U.S. envoy should raise issue of deplorable human rights conditions in Eritrea
By Amnesty International
December 1, 2018
Ciham Ali was arrested in 2012, when she was 15-years-old, for trying to leave the country in violation of Eritrea's national service policy. She has been held incommunicado and her family has not seen or heard from her since.
“Assistant Secretary Nagy has emphasized the urgent need to address Eritrea’s dire human rights record - he will have no better opportunity to do so than this visit,” said Joan Nyanyuki, Amnesty International’s Director for East Africa, the Horn and the Great Lakes.
“At the top of his agenda must be the alarming number of prisoners of conscience arbitrarily detained in the country just for speaking their minds. Thousands of people like Ciham Ali are languishing in Eritrean jails, simply for exercising their human rights, having never been charged or tried for any crime.
“For the past six years, Ciham’s family has been robbed of a beloved daughter but they have not lost hope of seeing her again. Assistant Secretary Nagy must make robust representations to push for the immediate and unconditional release of both Ciham and all those detained across the country solely for peacefully exercising their human rights.”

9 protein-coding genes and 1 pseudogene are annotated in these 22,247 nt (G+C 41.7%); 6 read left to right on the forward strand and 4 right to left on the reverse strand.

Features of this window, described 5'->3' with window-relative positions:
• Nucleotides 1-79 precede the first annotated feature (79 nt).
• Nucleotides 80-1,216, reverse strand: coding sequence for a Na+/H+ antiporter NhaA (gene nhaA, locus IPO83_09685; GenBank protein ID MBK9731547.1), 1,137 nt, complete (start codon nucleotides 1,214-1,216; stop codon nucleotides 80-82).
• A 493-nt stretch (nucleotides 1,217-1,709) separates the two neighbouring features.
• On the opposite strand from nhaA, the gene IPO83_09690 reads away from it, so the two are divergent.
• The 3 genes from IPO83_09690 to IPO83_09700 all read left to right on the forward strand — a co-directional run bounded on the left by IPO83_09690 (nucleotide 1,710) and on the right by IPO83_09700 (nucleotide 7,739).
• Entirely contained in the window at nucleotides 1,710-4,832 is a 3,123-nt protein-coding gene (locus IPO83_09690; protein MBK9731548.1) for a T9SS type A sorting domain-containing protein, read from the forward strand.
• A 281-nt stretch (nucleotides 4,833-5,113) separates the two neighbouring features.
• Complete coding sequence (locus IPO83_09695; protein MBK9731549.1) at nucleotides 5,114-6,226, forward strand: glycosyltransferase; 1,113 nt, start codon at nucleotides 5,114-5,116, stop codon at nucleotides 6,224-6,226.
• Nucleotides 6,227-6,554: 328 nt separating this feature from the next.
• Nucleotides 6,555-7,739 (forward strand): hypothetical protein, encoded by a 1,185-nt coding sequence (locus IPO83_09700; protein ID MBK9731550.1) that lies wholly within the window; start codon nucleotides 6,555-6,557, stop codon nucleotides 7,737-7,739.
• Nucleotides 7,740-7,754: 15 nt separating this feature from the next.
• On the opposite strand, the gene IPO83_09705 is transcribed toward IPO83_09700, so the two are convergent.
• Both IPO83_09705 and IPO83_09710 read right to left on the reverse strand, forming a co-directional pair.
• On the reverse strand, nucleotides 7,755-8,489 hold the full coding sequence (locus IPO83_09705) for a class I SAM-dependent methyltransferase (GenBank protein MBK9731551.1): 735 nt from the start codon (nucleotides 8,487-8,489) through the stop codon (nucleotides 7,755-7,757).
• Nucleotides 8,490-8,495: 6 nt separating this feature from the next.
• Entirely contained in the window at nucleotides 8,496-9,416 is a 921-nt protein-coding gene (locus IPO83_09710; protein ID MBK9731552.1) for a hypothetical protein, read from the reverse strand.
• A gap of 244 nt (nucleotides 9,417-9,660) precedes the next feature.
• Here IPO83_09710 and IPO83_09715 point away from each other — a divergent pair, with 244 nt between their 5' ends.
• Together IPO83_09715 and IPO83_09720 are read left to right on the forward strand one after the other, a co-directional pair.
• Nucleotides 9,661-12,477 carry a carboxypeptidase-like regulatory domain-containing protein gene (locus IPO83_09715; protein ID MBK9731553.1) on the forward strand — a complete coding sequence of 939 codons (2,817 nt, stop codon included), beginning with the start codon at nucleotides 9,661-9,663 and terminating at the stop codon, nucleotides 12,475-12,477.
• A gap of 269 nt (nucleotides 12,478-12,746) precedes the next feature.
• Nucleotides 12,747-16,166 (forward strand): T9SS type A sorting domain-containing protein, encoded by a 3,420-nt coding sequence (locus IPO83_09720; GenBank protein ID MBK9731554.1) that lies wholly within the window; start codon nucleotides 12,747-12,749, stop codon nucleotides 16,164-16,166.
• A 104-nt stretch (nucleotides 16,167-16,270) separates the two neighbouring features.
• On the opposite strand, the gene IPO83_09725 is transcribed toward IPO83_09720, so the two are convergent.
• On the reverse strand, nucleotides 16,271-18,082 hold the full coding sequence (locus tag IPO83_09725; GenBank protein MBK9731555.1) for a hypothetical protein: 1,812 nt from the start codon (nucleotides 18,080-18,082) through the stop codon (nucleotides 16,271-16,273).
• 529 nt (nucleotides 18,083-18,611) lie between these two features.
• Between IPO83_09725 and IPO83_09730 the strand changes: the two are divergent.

Assistant Secretary Nagy must also call on the Eritrean authorities to end the practice of indefinite conscription into mandatory national service and promptly demobilize those who have served beyond the 18 months’ period prescribed by the law.
He must also remind the authorities to ensure that the national service system makes provision for conscientious objection that includes the option to perform an appropriate alternative non-punitive service.
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